If the line outside the door on a recent Friday night is any indication, Oakland's new neighbor, The Kon-Tiki, is a buzzy respite these chilly winter nights.
The watering hole opened its doors only a few weeks ago, and has been slinging tropical drinks and island-inspired fare ever since. Christ Aivaliotis, captain and co-owner, got hooked on tiki while bartending at Flora in Oakland. Hounding expert resources like Beachbum Berry and the tiki team at Alameda's Forbidden Island for recipe tips, he fell in love with the sweet simplicity of the tiki drink, and the easy breezy mood that comes with it. Years later, he dreamt up a list of tropical cocktails to pair with Hawker Fare's inventive Thai cuisine, and eventually opened a separate cocktail bar, Holy Mountain, upstairs.
Naturally, an all-out tiki bar was the obvious next step.
Despite the growing number of island-inspired bars in the Bay, tiki bars are nothing new—in the 1940s and 1950s, they were in abundance, including one particularly popular chain that inspired The Kon-Tiki's name (inspired by a 1947 trans-Pacific expedition). Kitschy, palm-filled hangouts known for sweet-but-stiff drinks gathered gaudy decor and exotic trinkets, in an effort to transport guests to far away places.
In contrast to the rising scene of gastronomic cocktail-making and sleek, buttoned-up venues, Aivaliotis says the legacy of bars brimming with quirky souvenir-decked walls and an mishmash of exotic flairs was utterly refreshing.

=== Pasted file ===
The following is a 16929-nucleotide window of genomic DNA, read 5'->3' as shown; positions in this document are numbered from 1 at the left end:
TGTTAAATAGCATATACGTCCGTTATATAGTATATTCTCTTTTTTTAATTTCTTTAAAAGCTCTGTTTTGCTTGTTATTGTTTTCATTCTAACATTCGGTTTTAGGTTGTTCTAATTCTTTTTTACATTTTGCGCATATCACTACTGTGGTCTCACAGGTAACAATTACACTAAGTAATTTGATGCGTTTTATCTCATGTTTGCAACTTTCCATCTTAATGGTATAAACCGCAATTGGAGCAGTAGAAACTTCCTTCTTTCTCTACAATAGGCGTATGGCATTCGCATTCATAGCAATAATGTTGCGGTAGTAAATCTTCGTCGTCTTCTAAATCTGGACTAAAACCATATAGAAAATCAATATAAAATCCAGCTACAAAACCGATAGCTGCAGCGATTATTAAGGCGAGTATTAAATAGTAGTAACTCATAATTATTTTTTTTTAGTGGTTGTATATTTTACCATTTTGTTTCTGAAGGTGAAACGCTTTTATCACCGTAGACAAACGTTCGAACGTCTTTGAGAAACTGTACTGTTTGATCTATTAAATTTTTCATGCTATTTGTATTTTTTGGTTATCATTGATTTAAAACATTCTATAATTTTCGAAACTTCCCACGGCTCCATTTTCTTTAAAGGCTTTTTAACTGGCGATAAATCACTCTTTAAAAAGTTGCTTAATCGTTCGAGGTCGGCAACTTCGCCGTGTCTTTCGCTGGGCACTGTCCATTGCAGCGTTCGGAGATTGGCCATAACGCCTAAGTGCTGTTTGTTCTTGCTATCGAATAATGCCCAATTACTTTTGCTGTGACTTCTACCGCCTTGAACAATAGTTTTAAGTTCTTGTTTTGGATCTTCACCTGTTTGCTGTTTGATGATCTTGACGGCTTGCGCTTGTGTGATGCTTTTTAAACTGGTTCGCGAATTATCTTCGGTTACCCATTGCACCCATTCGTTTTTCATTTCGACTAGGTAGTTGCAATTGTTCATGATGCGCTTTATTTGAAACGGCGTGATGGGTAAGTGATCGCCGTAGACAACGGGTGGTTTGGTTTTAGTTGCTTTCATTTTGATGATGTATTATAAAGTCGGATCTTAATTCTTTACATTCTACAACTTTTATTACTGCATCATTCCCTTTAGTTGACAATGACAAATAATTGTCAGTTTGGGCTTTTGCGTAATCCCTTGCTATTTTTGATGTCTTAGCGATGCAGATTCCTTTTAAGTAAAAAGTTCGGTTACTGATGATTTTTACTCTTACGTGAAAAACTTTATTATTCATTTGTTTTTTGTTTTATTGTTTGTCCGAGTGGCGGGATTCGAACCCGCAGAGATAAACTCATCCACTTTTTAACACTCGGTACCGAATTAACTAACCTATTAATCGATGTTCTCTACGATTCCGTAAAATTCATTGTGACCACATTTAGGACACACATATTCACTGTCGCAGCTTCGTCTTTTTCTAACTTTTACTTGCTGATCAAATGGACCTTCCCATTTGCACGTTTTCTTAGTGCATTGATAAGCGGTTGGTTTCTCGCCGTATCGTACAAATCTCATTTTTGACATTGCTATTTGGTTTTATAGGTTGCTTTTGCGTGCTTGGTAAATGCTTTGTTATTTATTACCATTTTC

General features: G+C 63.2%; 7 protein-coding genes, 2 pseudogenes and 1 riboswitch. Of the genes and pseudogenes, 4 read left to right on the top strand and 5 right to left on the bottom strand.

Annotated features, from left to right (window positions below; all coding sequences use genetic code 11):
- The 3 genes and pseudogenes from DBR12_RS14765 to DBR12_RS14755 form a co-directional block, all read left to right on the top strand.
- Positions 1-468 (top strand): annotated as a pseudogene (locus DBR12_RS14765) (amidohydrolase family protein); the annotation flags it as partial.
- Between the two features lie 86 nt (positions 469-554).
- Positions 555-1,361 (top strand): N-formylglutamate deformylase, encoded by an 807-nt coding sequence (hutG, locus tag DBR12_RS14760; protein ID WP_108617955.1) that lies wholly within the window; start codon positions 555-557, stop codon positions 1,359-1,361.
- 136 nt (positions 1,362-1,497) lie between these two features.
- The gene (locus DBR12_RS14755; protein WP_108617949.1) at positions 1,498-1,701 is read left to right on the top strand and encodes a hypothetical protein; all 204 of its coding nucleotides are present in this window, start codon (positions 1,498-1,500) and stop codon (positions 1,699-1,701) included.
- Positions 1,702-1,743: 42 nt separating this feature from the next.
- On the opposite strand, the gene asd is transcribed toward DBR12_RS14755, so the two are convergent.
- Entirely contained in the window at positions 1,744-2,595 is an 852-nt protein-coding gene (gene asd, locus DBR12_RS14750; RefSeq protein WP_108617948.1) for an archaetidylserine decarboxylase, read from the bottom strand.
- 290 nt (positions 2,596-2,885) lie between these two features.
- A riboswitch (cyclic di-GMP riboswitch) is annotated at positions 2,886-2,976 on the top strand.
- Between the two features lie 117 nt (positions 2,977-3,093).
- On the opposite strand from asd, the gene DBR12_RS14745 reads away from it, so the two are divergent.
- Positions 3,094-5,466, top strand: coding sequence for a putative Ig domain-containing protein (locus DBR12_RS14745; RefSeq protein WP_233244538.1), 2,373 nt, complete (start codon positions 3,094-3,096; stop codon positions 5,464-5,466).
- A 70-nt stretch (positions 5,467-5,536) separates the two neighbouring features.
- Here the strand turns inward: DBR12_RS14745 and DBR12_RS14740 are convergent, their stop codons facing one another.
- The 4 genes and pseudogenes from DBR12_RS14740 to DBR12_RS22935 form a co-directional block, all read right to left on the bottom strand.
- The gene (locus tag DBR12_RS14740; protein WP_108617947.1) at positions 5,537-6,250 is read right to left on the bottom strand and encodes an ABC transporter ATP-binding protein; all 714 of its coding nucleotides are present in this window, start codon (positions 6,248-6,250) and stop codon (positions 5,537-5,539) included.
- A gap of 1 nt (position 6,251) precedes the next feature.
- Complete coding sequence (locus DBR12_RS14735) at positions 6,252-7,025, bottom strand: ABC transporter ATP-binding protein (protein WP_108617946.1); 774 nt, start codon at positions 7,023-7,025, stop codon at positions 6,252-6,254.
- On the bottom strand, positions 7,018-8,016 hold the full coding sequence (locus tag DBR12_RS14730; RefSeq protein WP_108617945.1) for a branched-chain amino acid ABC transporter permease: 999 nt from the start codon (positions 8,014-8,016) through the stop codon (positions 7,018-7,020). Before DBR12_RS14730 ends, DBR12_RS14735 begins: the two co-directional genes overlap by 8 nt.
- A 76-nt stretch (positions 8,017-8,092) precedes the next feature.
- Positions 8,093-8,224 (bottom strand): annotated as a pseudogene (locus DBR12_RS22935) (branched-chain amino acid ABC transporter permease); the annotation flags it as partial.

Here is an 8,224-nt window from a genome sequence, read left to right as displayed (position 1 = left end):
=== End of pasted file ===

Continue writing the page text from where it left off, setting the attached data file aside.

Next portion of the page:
While tiki drinks of yore carried two simple requisites: to be strong enough to do the trick and sweet enough to hide it, The Kon-Tiki's concoctions are a little more inspired, and made with fresh-squeezed juices, housemade syrups, and thoughtfully complex spirit bases. Take the Virgin's Sacrifice, a song of tequila, mezcal, passionfruit, pineapple gum, and a surprising tincture of rum-soaked chili; or the large format Volcano Bowl, made with rum and Spanish brandy and served aflame. The secret recipe known as the Zombie is so dangerously delicious it comes with a warning: only 2 per guest. If rum conjures up memories of sad cola cocktails or one too many drinks on the beach, think again. The Kon-Tiki's impressive rum selection (over 80 and counting), with a range of complexities and flavors, may just change your mind.
"Theres a lot of great rums ready to pour," Aivaliotis says, "but the drinks themselves have layers that you don't get from one rum, but from blending the rums to get the flavor profile that you want."
Drawing from Aivaliotis' art school past and from travels with co-owner Matt Reagan, The Kon-Tiki bursts with island spirit. They brought tiki carvings from San Diego and L.A., oceanic art inspired by travels from the Philippines, Papua New Guinea, and the Polynesian Islands, and filled the space with bamboo shoots, palm fronds and fishing nets. The intricate front door was carved by local artist Woody Miller, whose work appears sprinkled throughout the space. Want to sit under a palapa? Easy. Want to eat with your hands? You can do that too.
Though not exactly your average finger food, the menu was designed to be fun, approachable and slightly messy, while remaining high quality. Paying extra attention to ingredients, the team focused on organic produce and sustainable meats and seafood for every flavor-filled option, from the crab and shrimp Rangoon dip to Aivaliotis' favorite, the double-patty cheese burger with pineapple-onion jam and an optional addition of fried Spam. Best of all, the food is served all night, and is bold enough to stand up to your cocktail(s) of choice.
"We're trying to be fun, not just another serious bar with serious cocktails and serious mustaches," Aivaliotis says. "We wanted it to be different, kind of silly. Here you can just let your guard down and have fun with it."
// 347 14th St. (Oakland), thekon-tikioakland.com